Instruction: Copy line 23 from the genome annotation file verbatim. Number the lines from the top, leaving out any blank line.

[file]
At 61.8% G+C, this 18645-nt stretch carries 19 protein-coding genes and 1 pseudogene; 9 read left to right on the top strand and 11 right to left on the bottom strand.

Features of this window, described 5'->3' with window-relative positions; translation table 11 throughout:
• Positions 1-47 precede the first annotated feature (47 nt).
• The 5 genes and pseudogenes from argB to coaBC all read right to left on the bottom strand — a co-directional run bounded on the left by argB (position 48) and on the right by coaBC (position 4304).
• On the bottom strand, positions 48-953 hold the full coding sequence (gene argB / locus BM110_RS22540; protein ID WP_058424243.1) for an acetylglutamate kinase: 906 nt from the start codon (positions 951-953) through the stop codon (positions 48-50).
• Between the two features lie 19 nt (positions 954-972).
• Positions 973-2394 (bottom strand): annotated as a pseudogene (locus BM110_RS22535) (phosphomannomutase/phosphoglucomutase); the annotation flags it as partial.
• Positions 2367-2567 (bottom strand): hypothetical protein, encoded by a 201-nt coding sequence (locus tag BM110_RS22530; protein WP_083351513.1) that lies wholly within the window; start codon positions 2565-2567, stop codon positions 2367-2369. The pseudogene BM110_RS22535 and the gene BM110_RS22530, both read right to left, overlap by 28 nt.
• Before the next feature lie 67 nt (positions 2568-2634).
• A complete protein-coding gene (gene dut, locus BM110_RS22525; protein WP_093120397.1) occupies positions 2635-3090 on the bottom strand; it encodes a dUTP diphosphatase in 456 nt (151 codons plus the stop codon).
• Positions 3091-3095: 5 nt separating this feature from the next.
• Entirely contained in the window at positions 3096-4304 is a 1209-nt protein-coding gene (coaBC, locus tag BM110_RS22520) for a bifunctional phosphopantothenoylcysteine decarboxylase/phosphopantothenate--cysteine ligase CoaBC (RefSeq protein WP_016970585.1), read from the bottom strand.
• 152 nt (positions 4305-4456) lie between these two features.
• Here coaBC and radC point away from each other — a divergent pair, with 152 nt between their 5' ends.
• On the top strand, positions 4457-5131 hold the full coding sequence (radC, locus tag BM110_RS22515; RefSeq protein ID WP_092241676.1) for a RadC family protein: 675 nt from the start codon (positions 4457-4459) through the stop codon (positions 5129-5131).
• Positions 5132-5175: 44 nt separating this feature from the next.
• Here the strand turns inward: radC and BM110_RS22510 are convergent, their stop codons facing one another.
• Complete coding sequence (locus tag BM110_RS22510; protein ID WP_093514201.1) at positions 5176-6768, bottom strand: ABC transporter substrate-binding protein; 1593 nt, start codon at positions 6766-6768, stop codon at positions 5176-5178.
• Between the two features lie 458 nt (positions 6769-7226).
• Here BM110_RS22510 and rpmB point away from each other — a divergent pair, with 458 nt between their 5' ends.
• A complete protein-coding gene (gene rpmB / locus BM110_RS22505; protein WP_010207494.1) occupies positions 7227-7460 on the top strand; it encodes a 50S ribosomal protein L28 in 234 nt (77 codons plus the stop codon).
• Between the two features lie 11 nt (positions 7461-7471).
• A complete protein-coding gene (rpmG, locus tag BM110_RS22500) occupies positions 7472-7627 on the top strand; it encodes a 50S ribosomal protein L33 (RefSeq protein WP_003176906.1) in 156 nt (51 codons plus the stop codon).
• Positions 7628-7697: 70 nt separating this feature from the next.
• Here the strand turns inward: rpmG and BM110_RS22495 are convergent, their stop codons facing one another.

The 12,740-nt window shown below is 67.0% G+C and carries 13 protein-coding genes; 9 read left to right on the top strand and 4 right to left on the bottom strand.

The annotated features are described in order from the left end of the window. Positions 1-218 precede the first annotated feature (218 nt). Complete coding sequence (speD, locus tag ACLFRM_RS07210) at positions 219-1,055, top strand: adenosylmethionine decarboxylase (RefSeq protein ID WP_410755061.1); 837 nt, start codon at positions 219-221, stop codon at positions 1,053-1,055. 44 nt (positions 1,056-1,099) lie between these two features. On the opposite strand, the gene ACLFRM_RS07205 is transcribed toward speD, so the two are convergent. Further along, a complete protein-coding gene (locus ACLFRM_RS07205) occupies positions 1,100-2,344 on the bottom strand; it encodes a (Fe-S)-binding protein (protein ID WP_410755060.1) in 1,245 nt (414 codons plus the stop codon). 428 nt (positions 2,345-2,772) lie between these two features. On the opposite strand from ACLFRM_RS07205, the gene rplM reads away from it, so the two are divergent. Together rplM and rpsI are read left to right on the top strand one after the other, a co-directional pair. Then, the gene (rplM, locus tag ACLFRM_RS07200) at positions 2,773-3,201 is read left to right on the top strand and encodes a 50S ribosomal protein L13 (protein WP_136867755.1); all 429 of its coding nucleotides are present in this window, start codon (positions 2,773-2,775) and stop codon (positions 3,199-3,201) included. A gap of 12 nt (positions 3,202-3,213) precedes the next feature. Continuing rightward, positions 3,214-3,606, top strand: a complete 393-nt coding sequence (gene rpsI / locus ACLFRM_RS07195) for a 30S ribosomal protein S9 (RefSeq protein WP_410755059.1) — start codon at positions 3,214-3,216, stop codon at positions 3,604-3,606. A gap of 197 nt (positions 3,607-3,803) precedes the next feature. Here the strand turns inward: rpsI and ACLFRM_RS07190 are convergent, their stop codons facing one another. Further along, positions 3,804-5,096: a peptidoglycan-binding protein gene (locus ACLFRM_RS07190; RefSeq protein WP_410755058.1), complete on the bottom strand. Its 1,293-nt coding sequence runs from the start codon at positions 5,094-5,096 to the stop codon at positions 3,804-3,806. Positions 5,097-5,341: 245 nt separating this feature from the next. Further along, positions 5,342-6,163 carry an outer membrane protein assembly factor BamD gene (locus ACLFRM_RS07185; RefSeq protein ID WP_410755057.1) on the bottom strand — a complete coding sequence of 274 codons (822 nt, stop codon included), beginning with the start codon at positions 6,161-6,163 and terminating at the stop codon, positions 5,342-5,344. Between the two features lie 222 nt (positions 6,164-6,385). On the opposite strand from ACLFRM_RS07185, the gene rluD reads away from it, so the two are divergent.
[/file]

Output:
• A complete protein-coding gene (rpmG, locus tag BM110_RS22500) occupies positions 7472-7627 on the top strand; it encodes a 50S ribosomal protein L33 (RefSeq protein WP_003176906.1) in 156 nt (51 codons plus the stop codon).